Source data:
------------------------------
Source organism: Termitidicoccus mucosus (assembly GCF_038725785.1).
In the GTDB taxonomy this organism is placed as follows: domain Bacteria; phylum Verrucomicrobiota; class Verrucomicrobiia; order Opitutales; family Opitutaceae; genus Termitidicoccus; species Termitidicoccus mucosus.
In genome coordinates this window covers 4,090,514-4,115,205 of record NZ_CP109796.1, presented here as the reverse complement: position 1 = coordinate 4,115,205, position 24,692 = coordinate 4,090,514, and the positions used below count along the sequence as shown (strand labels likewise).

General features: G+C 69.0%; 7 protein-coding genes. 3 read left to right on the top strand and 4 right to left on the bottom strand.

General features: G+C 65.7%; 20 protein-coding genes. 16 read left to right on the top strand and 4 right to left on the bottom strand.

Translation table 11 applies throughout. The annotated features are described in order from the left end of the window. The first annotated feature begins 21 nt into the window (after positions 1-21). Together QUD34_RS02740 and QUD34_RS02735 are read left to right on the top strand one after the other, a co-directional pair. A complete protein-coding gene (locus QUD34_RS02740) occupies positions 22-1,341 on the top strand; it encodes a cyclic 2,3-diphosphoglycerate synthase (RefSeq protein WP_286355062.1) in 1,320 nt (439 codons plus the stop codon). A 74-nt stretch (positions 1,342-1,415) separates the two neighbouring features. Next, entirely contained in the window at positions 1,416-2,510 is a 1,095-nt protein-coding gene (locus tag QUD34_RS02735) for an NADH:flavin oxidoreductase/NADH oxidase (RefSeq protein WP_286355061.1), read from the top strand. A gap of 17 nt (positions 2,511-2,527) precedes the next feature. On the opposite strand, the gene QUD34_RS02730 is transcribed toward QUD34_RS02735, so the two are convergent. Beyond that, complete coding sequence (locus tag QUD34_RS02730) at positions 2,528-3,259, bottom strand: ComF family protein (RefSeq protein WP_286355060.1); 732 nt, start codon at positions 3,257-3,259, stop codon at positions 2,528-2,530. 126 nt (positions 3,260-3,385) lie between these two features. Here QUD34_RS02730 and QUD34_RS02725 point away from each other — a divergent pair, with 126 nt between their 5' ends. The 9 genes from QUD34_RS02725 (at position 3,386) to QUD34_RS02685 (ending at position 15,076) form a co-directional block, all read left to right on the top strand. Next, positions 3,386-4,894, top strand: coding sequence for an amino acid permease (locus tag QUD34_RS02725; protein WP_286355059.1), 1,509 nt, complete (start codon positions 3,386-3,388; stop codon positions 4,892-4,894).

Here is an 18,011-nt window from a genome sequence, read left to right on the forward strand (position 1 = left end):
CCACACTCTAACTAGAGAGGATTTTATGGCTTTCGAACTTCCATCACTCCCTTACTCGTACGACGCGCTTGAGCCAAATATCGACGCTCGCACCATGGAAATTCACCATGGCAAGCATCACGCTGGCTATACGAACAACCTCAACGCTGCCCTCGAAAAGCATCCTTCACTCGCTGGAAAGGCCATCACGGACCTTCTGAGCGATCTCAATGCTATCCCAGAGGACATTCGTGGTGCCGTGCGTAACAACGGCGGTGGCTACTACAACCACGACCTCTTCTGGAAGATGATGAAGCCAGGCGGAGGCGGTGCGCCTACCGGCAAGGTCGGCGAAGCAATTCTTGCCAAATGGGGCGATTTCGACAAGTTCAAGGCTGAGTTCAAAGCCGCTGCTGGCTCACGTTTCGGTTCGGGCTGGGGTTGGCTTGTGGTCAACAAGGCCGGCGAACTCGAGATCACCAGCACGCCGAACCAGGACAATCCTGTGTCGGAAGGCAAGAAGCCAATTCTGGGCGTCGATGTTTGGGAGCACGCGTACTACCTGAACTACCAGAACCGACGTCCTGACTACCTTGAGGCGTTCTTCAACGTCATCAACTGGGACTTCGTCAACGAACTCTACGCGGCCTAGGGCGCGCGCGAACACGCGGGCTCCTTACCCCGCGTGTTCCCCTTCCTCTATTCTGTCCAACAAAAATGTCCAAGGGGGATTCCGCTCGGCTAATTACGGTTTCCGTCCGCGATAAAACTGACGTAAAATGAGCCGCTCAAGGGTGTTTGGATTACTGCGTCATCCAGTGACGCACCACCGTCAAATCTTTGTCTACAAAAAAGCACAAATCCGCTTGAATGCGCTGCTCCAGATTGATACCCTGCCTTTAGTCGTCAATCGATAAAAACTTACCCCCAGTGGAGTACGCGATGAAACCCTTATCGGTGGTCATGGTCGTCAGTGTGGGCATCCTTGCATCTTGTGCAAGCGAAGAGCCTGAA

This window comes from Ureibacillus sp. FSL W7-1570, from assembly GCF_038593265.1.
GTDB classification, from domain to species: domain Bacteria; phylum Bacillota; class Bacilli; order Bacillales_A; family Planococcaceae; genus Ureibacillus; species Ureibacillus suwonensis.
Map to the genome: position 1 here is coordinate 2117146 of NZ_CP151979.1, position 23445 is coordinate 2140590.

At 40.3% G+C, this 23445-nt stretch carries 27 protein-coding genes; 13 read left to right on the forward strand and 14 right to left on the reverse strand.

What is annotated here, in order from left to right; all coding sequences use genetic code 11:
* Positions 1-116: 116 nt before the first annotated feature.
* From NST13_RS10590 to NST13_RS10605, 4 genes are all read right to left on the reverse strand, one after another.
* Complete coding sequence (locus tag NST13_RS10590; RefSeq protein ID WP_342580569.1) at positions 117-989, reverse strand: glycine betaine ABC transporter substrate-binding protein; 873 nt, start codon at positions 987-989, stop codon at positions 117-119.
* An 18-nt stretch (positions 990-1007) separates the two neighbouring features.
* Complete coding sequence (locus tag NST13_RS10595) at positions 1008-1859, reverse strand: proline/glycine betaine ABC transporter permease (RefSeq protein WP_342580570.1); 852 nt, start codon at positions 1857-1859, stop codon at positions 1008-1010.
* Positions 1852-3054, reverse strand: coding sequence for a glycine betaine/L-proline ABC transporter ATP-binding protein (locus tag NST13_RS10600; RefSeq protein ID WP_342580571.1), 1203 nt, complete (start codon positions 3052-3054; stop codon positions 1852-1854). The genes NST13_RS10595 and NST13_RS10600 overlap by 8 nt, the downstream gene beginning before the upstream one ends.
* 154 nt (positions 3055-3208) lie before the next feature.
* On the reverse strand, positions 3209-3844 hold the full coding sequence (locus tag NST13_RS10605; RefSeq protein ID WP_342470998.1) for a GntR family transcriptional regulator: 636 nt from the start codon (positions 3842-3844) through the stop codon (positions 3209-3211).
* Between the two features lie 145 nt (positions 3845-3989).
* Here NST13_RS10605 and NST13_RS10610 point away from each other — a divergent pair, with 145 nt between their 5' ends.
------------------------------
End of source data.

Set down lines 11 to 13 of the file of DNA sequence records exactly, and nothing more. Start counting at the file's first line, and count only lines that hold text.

Map to the genome: position 1 here is coordinate 2117146 of NZ_CP151979.1, position 23445 is coordinate 2140590.

At 40.3% G+C, this 23445-nt stretch carries 27 protein-coding genes; 13 read left to right on the forward strand and 14 right to left on the reverse strand.

What is annotated here, in order from left to right; all coding sequences use genetic code 11: